In March 1942, the squadron re-equipped with Fairey Fulmers, with half of the personnel also being naval.  On 9 April a Japanese carrier force attacked Ceylon and the squadron lost one aircraft, after which the squadron began reconnaissance operations looking for further enemy vessels.  When no further vessels were found the squadron resumed its defensive role, re-equipping with Hurricanes in August 1942 and Spitfire VIIIs in March 1944.

The squadron eventually joined in the offensive against the Japanese in July 1944 when it moved to Burma and began ground attacks and escort duties in support of the 14th Army.  With the end of hostilities it moved to Don Muang in Siam (Thailand) on 11 September 1945 and twelve days later moved to Tan Son Nhut in French Indo China (Vietnam), where it disbanded on 31 January 1946

Squadron Codes used: -

HH Aug 1939 - Sep 1939
MS Mar 1944 - Jan 1946

[Aircraft & Markings | Commanding Officers]

No 274 Squadron

Click here to go to badgesPlanned as an anti-submarine squadron to be based at Seaton Carew from November 1918, it never actually formed and the number was transferred to No 5 (Communications) Squadron at Bircham Newton.  The squadron was equipped with the Handley Page V/1500 but following training, it was decided to concentrate on smaller twin engined bombers and the unit was disbanded on 20 January 1920 with its personnel forming the nucleus of No 207 Squadron.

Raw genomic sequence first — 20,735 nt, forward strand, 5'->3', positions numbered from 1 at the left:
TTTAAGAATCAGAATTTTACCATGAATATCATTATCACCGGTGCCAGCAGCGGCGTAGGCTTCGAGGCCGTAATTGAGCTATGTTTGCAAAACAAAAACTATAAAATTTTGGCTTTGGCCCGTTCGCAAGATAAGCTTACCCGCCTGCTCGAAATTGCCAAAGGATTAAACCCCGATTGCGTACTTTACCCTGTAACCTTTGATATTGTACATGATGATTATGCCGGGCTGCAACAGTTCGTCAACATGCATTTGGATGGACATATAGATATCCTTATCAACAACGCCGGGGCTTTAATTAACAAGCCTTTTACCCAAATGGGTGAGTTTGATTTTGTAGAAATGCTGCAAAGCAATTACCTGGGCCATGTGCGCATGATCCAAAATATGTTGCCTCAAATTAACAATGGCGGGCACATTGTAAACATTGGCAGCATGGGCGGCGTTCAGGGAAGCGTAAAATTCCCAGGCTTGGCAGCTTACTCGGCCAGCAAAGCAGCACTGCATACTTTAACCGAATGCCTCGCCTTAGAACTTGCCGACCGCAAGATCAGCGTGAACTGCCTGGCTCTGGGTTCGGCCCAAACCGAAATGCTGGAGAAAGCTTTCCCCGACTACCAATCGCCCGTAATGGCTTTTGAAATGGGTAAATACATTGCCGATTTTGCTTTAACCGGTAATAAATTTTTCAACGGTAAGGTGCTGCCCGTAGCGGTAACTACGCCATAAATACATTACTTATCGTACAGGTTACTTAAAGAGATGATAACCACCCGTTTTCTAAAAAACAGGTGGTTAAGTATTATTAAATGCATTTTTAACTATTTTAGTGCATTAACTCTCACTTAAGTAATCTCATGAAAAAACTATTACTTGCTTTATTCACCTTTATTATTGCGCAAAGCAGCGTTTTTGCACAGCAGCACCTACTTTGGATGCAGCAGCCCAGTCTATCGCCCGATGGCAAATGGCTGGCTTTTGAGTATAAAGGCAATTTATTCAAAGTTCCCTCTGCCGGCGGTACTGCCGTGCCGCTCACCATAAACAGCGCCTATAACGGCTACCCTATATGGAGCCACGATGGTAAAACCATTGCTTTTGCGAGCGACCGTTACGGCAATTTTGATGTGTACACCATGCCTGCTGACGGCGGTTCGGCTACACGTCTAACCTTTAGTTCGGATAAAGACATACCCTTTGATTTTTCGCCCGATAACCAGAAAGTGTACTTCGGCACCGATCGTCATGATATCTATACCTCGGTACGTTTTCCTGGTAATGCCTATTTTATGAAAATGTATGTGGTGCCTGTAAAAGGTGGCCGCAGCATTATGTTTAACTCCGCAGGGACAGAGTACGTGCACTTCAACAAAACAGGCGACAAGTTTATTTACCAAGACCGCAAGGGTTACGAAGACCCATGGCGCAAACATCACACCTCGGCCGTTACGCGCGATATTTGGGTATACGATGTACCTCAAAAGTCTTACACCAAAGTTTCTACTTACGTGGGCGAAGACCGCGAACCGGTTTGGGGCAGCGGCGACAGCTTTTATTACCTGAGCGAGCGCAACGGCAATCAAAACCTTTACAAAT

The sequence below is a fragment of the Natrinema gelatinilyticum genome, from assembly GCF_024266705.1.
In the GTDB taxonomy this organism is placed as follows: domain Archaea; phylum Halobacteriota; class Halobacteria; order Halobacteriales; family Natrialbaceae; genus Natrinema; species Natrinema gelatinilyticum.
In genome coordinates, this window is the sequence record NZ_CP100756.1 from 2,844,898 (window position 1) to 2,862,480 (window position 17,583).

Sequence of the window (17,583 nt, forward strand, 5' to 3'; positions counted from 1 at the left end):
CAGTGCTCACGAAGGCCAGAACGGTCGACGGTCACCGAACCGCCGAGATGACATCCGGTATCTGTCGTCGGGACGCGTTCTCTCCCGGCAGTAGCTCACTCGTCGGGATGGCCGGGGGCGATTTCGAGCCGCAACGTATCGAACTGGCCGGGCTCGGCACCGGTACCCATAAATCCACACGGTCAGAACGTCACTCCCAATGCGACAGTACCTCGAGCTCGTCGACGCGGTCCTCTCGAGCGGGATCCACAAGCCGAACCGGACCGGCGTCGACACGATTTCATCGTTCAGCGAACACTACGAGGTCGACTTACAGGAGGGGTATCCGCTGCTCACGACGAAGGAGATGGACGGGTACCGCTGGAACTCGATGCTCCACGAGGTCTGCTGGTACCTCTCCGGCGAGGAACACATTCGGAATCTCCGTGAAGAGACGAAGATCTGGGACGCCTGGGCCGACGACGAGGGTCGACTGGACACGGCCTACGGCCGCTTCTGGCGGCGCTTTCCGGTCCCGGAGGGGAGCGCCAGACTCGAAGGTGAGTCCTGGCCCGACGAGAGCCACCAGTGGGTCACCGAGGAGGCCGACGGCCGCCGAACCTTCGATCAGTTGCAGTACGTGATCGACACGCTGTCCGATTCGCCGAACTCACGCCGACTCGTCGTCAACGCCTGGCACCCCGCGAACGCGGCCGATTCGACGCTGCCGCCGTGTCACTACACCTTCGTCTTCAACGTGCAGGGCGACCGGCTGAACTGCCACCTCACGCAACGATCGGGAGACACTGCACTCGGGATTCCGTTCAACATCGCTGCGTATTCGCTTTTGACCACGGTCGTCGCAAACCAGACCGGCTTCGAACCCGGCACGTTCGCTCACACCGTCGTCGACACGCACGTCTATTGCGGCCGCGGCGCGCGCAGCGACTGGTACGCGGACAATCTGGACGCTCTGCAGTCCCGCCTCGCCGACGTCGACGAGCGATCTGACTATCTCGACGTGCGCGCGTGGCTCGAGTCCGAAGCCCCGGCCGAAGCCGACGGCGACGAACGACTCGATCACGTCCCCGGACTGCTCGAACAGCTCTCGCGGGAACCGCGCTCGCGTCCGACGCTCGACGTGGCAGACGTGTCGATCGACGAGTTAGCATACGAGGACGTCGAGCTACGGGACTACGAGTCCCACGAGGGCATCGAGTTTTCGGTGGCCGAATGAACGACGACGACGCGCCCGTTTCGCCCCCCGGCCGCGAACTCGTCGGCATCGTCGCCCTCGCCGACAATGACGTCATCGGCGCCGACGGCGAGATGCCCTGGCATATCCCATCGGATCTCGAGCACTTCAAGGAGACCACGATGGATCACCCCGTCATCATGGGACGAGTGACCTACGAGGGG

Reformed at Amtiya in Egypt on 19 August 1940 it was equipped with both Hurricanes ('A' Flight) and Gladiators ('B' Flight).  It also 6took over the Free French Flight previously attached to No 80 Squadron, however, this left in September and the following month 'B' Flight re-equipped with Hurricanes.

Between December 1940 and May 1942 the squadron was involved in fighter operations in the Western Desert interspersed with short periods of defensive duty back in Egypt.  In May 1942 the squadron's aircraft were converted to the fighter-bomber role and it began ground attack operations in support of the 8th Army.  When the squadron reached Tunisia the squadron reverted to the air defence role receiving some Spitfires in April 1943 which had left by August.